News

Stuart MacDuff takes on the Glasgow Bridges Walk


2 minutes to read
IMG_0667

The River Clyde runs straight through the heart of Glasgow, and Stuart MacDuff, one of our Senior Employee Care Advisors, took in some of its best sights during the Glasgow Bridges Walk in aid of Kidney Research UK.

Stuart is one of our longest-serving advisors and will be a familiar voice to many of our customers. Outside of work he’s very much a family man, and Kidney Research is a charity close to his heart.

Gracie-Mae, his youngest daughter, was born in March with a condition known as bilateral duplex kidneys. At two days old, she had to undergo surgery at Yorkhill Children’s Hospital, followed by further monitoring to ensure that her kidneys were functioning on their own. Stuart credits the hospital with their fast work in diagnosing and addressing the problem, and Kidney Research UK for funding the research that has allowed this and many other conditions to be diagnosed at all.

And so at 11am on Sunday 20th September, Stuart and his family, along with hundreds of other participants, took off on the seven mile fundraising walk. They traversed the Clyde a total of ten times, across nine of Glasgow’s bridges, in their two and a half hour trip. Stuart was kind enough to take a few snaps for us along the way.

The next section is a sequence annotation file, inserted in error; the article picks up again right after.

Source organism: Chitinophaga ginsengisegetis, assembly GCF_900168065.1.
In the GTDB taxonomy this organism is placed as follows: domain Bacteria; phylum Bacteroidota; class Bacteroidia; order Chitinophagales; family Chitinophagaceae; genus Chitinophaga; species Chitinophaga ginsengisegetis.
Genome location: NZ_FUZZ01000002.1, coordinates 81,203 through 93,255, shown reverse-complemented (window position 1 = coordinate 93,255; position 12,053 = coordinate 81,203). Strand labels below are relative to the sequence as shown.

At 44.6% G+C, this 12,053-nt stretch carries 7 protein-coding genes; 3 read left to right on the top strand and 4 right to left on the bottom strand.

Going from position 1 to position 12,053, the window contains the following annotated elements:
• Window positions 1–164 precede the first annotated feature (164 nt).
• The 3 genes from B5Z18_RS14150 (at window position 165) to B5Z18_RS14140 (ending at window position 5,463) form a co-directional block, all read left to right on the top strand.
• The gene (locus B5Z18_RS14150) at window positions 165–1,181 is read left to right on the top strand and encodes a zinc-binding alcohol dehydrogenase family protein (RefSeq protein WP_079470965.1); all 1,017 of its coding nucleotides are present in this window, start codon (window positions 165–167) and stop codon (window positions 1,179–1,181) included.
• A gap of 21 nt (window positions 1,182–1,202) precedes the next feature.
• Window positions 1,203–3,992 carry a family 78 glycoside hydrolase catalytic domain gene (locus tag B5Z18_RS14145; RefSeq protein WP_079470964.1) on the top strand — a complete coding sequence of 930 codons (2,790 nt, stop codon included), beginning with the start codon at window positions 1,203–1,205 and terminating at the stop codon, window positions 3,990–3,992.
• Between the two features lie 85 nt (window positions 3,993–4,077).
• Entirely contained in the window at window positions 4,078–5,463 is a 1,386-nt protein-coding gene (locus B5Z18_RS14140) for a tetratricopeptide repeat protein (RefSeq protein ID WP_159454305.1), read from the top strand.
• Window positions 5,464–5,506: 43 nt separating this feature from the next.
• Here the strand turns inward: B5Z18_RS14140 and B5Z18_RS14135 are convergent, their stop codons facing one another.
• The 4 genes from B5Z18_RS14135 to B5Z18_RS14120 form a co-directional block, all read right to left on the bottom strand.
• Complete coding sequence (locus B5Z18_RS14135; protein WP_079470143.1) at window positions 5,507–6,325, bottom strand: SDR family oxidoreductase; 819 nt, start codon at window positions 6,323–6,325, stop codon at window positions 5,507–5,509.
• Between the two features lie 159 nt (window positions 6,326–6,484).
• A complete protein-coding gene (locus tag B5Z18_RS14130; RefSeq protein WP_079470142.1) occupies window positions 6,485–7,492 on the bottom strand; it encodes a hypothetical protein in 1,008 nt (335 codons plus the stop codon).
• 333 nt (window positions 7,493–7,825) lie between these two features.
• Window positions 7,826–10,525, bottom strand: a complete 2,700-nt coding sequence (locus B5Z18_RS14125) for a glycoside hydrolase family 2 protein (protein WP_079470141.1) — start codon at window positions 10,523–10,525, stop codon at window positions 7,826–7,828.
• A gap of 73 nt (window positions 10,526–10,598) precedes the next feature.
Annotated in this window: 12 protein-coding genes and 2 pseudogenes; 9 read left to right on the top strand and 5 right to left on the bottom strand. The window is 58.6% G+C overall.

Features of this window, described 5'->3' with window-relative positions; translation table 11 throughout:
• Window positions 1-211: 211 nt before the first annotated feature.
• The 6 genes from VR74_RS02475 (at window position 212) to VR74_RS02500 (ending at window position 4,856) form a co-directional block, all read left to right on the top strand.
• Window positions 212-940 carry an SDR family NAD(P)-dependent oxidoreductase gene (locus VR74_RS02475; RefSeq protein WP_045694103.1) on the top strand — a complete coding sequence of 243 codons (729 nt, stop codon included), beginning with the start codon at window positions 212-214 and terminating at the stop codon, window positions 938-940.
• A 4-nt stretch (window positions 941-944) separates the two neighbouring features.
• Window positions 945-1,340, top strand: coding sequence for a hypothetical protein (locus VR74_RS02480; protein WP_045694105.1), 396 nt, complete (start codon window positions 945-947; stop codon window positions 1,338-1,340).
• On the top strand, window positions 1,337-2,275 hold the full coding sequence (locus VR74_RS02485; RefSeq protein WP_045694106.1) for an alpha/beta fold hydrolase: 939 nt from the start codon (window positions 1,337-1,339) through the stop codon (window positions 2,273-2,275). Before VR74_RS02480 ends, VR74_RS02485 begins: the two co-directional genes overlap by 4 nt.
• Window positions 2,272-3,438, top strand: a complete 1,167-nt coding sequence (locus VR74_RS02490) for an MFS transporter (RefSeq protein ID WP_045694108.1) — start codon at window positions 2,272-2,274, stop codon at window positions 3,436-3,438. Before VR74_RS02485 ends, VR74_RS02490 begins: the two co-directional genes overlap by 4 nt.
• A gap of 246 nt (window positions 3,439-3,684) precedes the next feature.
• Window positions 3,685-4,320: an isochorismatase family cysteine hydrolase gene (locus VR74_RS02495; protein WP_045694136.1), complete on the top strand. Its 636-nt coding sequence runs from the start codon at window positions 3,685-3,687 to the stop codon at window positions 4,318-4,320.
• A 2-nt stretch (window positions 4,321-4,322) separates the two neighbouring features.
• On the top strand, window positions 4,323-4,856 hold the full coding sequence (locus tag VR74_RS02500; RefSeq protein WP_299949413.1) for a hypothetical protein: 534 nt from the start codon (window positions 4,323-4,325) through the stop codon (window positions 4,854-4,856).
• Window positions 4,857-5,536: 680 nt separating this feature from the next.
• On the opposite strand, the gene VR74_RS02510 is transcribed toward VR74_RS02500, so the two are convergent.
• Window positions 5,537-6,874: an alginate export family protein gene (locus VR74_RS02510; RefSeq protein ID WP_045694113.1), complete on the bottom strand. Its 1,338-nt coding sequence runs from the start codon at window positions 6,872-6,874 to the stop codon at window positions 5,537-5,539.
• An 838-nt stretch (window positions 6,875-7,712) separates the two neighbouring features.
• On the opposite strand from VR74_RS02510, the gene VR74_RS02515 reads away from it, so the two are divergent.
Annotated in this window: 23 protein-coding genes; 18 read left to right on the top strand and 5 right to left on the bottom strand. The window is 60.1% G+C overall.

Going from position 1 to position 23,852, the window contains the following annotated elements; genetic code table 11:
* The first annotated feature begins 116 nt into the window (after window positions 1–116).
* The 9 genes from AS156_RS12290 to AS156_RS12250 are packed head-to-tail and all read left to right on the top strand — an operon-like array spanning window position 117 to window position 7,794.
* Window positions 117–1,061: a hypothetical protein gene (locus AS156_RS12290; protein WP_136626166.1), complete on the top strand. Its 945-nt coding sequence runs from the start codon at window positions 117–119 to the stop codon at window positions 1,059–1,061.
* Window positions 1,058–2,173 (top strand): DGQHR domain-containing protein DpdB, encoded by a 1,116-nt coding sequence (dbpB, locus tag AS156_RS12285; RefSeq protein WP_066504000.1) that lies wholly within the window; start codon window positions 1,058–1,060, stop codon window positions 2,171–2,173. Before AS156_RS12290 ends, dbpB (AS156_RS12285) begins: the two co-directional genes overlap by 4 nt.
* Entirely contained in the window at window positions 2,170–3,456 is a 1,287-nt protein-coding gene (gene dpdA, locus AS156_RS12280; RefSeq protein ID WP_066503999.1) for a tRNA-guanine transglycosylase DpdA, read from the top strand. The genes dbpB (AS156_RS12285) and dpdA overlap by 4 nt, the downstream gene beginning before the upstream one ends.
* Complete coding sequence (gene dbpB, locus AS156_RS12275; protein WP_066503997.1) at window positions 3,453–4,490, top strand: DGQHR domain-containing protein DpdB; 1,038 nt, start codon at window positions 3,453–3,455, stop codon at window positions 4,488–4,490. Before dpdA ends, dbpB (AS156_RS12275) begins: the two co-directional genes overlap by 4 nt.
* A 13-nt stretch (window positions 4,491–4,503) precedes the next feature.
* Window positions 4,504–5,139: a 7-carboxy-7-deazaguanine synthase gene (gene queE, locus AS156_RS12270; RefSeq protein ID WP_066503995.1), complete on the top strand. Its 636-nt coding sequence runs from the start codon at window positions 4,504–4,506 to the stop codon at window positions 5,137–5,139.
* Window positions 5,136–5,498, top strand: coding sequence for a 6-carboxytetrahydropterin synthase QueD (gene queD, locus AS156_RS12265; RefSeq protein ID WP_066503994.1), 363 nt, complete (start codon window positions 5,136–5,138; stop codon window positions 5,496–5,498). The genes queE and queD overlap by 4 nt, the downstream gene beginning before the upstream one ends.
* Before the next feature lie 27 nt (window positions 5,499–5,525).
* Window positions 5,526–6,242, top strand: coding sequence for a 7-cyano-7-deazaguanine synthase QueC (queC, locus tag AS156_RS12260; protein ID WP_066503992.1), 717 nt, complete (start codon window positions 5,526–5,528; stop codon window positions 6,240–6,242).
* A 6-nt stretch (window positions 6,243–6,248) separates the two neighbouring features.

The crowds gather for the pre-walk warmup outside the Riverside Museum.

 

Crossing the Millennium Bridge, the first of many.

 

The Clyde Auditorium, affectionately known as ‘The Armadillo’.

 

Half a mile further upriver, Stuart came to the Clyde Arc, more commonly known as the ‘Squinty Bridge’.

 

A further three quarters of a mile on, they cross the Tradeston Footbridge, otherwise known as the ‘Squiggly Bridge.’ The name is not a coincidence!

 

Crossing the Victoria Bridge, the oldest surviving bridge in Glasgow, gets you a great view of the City Union Railway bridge further upriver.

 

Halfway there! After a quick rest, they headed across the Albert Bridge, the companion to Victoria Bridge, and originally built seventeen years later in 1871.

 

A view from the entrance of South Portland Street Suspension Bridge, on the trek back downriver.

 

Headed homewards, passing under Glasgow Bridge, aka Jamaica Bridge.

 

The penultimate crossing at Bell’s Bridge, named after the famous whisky. No, really.

 

Gracie-Mae herself, with her well-deserved medal.

Stuart and the family have raised an impressive £625.00 so far, with £305.00 donated via their JustGiving page, which is still very much open for donations.